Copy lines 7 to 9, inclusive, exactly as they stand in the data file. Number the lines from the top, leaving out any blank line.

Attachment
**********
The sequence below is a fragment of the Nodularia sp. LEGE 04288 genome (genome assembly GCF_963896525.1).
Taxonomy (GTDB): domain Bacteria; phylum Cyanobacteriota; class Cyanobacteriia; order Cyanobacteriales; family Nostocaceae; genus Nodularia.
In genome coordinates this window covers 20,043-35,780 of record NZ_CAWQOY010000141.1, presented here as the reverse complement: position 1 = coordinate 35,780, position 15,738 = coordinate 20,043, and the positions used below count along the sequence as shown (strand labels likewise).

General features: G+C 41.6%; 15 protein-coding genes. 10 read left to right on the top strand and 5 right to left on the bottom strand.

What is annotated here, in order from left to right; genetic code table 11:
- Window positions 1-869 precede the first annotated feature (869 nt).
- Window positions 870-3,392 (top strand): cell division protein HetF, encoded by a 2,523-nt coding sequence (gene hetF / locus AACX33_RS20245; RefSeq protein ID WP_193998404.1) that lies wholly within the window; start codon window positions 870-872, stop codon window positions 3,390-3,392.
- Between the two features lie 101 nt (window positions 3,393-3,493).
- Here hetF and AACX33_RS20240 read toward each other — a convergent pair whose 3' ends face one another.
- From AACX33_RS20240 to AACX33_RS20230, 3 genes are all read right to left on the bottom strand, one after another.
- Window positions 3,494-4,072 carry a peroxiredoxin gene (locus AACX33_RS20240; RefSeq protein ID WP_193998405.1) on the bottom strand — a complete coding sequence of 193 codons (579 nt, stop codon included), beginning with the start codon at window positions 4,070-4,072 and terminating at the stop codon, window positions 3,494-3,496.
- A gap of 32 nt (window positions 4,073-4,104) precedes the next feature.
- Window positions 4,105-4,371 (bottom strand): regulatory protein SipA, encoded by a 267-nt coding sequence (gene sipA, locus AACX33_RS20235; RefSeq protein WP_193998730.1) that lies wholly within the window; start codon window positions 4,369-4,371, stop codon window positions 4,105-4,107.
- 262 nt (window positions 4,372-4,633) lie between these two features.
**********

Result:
- Window positions 870-3,392 (top strand): cell division protein HetF, encoded by a 2,523-nt coding sequence (gene hetF / locus AACX33_RS20245; RefSeq protein ID WP_193998404.1) that lies wholly within the window; start codon window positions 870-872, stop codon window positions 3,390-3,392.
- Between the two features lie 101 nt (window positions 3,393-3,493).
- Here hetF and AACX33_RS20240 read toward each other — a convergent pair whose 3' ends face one another.